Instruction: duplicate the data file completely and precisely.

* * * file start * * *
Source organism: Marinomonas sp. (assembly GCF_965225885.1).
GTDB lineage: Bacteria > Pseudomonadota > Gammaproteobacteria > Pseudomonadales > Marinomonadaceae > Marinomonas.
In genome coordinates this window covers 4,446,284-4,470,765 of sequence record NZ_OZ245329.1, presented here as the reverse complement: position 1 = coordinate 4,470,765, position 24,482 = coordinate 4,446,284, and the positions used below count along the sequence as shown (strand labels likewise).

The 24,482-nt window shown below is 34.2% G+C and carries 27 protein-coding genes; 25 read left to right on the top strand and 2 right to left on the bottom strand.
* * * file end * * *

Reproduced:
Source organism: Marinomonas sp. (assembly GCF_965225885.1).
GTDB lineage: Bacteria > Pseudomonadota > Gammaproteobacteria > Pseudomonadales > Marinomonadaceae > Marinomonas.
In genome coordinates this window covers 4,446,284-4,470,765 of sequence record NZ_OZ245329.1, presented here as the reverse complement: position 1 = coordinate 4,470,765, position 24,482 = coordinate 4,446,284, and the positions used below count along the sequence as shown (strand labels likewise).

The 24,482-nt window shown below is 34.2% G+C and carries 27 protein-coding genes; 25 read left to right on the top strand and 2 right to left on the bottom strand.